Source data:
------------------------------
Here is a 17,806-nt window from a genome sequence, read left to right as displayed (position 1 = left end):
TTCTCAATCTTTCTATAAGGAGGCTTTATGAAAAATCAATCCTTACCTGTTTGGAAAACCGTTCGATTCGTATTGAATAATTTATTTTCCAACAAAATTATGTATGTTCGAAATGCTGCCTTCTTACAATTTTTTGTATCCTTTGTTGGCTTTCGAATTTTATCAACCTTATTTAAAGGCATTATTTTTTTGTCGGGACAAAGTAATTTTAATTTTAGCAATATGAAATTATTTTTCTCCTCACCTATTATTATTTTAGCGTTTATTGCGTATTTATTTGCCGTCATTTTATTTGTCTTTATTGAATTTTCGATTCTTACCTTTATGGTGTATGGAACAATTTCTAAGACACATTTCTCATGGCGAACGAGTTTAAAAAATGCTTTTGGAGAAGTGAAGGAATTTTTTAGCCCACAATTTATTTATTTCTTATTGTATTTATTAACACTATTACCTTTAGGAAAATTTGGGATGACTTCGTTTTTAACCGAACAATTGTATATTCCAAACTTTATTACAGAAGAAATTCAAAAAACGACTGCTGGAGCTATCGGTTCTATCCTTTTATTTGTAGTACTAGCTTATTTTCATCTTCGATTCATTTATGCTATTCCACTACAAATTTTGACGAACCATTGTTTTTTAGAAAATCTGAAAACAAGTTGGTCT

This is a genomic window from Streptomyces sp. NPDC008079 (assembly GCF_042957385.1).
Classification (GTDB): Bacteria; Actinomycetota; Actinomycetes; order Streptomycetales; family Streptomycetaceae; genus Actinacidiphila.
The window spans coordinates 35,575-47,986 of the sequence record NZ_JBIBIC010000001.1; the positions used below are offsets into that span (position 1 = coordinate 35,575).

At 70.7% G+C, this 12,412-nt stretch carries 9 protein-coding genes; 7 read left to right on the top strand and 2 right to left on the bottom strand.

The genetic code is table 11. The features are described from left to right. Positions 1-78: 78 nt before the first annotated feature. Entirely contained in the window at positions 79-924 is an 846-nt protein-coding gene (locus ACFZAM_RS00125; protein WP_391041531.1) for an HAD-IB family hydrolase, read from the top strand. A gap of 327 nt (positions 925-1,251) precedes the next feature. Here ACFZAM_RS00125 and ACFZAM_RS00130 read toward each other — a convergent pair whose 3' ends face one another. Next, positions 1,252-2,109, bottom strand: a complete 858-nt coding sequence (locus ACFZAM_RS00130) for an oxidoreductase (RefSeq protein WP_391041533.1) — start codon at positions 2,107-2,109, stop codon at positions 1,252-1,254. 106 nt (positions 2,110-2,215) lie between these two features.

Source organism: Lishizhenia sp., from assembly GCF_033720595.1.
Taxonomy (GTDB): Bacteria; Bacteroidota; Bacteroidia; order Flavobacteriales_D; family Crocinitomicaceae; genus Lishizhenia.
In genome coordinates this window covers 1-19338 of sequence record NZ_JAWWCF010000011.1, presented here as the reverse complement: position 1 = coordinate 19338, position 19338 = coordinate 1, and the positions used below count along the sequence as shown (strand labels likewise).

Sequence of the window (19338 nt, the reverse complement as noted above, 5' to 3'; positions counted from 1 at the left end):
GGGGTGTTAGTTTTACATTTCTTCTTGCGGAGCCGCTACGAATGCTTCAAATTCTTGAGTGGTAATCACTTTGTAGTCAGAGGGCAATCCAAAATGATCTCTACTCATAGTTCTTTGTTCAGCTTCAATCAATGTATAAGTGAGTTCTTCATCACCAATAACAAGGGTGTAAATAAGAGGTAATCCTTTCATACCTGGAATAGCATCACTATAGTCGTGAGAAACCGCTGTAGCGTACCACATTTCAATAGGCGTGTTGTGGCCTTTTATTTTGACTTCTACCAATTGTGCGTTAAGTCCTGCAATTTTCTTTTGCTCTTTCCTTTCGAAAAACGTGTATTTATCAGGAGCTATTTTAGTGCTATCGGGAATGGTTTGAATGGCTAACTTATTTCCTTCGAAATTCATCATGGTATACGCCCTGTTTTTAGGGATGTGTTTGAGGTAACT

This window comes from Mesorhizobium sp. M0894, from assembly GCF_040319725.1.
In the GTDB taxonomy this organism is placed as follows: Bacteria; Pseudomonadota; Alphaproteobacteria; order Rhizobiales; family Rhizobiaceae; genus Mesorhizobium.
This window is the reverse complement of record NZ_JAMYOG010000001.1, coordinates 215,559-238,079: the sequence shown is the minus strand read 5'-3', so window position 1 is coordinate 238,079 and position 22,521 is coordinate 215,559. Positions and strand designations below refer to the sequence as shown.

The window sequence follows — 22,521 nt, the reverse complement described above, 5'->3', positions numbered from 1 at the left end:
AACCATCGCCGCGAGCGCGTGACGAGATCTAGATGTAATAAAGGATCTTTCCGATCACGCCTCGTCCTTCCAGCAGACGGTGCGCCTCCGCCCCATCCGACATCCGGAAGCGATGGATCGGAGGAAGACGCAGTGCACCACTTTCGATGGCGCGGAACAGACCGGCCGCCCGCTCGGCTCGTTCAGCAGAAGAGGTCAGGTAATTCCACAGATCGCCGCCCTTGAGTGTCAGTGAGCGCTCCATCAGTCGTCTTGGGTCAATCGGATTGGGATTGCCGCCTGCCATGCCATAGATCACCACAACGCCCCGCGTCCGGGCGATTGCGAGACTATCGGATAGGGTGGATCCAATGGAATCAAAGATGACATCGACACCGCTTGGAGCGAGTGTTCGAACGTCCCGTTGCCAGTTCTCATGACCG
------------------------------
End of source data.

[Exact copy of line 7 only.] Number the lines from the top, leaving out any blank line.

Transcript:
The genetic code is table 11. The features are described from left to right. Positions 1-78: 78 nt before the first annotated feature. Entirely contained in the window at positions 79-924 is an 846-nt protein-coding gene (locus ACFZAM_RS00125; protein WP_391041531.1) for an HAD-IB family hydrolase, read from the top strand. A gap of 327 nt (positions 925-1,251) precedes the next feature. Here ACFZAM_RS00125 and ACFZAM_RS00130 read toward each other — a convergent pair whose 3' ends face one another. Next, positions 1,252-2,109, bottom strand: a complete 858-nt coding sequence (locus ACFZAM_RS00130) for an oxidoreductase (RefSeq protein WP_391041533.1) — start codon at positions 2,107-2,109, stop codon at positions 1,252-1,254. 106 nt (positions 2,110-2,215) lie between these two features.